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on the hamid karzai claiming cash payments from the cia and that these cash payments are continuing, and he's been confirming this and claiming it in afghanistan, and senator corker was hoping for an explanation from the president. and he said it's now been two letters, and he hasn't gotten an explanation. >> i'm not aware of the letters. i'll have to take the question. the specific story itself involves the cia, and i'd have to refer you to them. >> still -- >> with with regard to the letters, i'll let you know if there's a response. >> jay? >> yeah. >> jay, you've used this formulation about the president's support for unfettered investigative reporting a number of times here. to what extent is he, is the former constitutional law professor in the oval office torn between that philosophy and the case for, you know, going after leaks? >> i think the appropriate way to describe it is that the president believes there needs to be a balance. because there is an interest in making sure that classified information that isceps -- that is sensitive is not leaked because of the consequences to nat
times as he down played what the c.i.a. was putting in the report, what they actually came out with, who was to blame for the conclusions that proved to be faulty. >>steve: any time there is a question asked of jay carney and it is something prepared for, if you notice, he reads a card off the top of his lectern. he's got things he's supposed to say. he is just the mouthpiece for this administration. it is the job of the white house press corps to ask the really tough questions. it is interesting because people are starting to wake up in the mainstream media -- thank goodness. maureen dowd yesterday wrote the administration's behavior before and during the attack in benghazi in which four americans died was unworthy of the greatest power on earth. there were other people in the mainstream media going we kind of trusted these guys. maybe we shouldn't have. >>brian: pickering is pushing back hard. former secretary of defense gates yesterday came forward. he said if i was secretary of defense, i wouldn't have sent an f-16 over there because i was afraid shoulder fire missiles might take the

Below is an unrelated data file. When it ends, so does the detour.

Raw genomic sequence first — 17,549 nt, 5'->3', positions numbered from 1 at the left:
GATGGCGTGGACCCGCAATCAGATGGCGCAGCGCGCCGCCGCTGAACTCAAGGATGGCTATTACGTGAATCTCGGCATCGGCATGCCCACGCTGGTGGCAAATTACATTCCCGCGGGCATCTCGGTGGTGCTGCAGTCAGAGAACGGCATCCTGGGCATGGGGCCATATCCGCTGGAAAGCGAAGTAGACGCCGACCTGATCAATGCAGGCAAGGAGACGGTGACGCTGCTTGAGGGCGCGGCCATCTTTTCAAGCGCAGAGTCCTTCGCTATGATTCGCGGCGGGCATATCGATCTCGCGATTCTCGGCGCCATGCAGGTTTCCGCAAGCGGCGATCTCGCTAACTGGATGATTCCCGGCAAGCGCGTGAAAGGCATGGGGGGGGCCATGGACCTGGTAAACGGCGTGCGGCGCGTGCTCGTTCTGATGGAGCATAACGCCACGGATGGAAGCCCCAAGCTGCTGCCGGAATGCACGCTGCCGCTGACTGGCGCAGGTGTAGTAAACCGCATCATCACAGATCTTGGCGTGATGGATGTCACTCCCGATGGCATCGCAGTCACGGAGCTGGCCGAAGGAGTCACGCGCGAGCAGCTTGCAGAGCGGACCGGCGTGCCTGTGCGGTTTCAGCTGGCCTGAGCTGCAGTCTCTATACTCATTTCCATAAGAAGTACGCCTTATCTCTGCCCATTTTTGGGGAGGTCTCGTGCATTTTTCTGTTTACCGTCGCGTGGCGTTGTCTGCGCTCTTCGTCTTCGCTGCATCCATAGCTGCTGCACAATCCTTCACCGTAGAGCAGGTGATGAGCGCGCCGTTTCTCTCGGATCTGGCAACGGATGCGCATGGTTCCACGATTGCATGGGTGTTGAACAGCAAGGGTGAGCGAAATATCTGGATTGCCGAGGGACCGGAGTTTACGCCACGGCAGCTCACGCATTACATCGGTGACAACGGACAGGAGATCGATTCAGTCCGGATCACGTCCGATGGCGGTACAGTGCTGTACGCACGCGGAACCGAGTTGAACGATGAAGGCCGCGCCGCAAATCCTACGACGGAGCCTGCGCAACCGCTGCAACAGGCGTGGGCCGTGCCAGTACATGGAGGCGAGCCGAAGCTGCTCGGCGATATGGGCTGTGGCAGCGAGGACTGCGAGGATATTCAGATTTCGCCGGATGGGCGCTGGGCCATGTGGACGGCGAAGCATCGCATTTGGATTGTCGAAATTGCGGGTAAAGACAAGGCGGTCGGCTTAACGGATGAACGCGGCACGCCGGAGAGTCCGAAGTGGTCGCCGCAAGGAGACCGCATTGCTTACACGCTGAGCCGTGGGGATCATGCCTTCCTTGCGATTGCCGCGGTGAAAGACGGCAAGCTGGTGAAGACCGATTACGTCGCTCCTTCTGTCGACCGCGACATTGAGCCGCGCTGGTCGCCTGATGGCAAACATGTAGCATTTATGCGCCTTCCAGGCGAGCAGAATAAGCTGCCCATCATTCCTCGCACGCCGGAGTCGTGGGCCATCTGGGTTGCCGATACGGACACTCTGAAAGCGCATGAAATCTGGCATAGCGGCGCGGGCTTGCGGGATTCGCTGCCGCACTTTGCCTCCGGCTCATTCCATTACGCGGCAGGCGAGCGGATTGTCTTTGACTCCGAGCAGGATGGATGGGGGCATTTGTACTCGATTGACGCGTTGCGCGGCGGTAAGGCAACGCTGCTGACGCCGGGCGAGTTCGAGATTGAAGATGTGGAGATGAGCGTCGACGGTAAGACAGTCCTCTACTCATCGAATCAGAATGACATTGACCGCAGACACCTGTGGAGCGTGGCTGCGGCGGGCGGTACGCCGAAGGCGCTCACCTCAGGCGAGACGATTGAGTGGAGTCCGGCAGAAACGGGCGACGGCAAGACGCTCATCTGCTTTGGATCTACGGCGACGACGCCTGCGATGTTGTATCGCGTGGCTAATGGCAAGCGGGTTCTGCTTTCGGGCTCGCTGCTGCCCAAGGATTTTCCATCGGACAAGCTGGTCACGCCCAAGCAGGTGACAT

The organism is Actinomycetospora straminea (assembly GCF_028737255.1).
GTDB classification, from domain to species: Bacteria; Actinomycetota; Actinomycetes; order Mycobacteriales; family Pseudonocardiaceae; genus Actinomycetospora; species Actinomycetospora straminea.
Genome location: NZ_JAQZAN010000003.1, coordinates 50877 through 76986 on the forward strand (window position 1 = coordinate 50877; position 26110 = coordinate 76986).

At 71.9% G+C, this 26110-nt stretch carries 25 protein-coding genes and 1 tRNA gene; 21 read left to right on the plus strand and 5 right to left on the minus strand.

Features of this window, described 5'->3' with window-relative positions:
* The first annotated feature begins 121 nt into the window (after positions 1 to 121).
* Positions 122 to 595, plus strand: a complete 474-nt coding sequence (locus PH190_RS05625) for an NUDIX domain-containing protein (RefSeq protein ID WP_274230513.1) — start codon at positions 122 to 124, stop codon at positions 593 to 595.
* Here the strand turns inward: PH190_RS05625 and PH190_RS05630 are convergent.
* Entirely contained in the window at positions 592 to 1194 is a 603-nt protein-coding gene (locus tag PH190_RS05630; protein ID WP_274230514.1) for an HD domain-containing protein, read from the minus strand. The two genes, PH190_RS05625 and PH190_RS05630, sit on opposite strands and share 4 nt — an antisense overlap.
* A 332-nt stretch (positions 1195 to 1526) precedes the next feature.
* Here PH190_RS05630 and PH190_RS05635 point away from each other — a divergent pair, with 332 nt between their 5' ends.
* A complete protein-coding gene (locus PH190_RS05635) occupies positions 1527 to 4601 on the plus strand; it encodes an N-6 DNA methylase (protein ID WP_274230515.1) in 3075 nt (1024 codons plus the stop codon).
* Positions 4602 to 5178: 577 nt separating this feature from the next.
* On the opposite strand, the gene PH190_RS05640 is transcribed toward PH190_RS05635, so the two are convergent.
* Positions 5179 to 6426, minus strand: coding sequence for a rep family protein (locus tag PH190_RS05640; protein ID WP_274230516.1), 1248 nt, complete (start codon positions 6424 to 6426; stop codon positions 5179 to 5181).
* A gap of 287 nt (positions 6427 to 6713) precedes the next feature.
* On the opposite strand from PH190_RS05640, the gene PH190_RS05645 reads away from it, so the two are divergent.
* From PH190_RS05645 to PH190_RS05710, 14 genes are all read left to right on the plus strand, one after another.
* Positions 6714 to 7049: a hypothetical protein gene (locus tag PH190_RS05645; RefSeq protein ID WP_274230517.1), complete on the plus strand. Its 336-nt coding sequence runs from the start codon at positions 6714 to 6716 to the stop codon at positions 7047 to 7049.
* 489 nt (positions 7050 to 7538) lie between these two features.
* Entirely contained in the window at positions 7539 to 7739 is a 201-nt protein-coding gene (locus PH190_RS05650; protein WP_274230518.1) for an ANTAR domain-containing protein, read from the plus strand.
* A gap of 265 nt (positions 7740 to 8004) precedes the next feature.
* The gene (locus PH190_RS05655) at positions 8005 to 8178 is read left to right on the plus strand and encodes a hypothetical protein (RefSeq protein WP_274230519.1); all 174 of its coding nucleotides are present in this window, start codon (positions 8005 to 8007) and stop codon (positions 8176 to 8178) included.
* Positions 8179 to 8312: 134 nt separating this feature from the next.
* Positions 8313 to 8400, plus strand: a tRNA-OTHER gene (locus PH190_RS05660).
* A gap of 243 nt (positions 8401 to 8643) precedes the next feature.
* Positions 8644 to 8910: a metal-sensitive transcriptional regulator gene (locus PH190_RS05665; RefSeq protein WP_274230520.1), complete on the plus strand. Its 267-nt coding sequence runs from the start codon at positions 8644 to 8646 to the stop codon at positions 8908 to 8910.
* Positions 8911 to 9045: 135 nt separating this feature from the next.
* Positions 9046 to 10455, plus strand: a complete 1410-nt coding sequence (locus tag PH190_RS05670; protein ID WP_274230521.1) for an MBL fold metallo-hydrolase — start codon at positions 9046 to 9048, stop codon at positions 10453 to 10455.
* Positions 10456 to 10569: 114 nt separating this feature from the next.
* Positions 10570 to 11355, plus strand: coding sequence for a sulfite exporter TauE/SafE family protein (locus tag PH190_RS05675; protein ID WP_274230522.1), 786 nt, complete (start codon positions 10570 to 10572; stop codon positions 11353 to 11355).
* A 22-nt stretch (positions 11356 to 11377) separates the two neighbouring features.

of his disguise allegedly trying to recruit a russian for the cia. 29-year-old ryan fogle, a junior level diplomat caught with sunglasses, maps, money, offering up to $1 million a year, instructions for opening a gmail account. russians released him to the u.s. embassy. he'll probably be sent home. at washington's spy museum a former cia spy says it happens all the time. >> i've used disguise. sometimes something as simple as a wig and glasses will do that. even though it may look sort of corny, or sixth grade to people, it can work. >> reporter: russians call it provocative. u.s. officials don't believe it will set back communications, the boston bombing and standoff in syria. secretary of state meeting with russian counterpart in sweden, presumably not trading spy story. for "today," andrea mitchell, nbc news, washington. >>> the widow of the boston bombing suspect tamerlan tsarnaev will cooperate with investigators according to new attorney that has defended several suspects before. russell has not been charged but the legal team has yet to release details of what she saw in the days l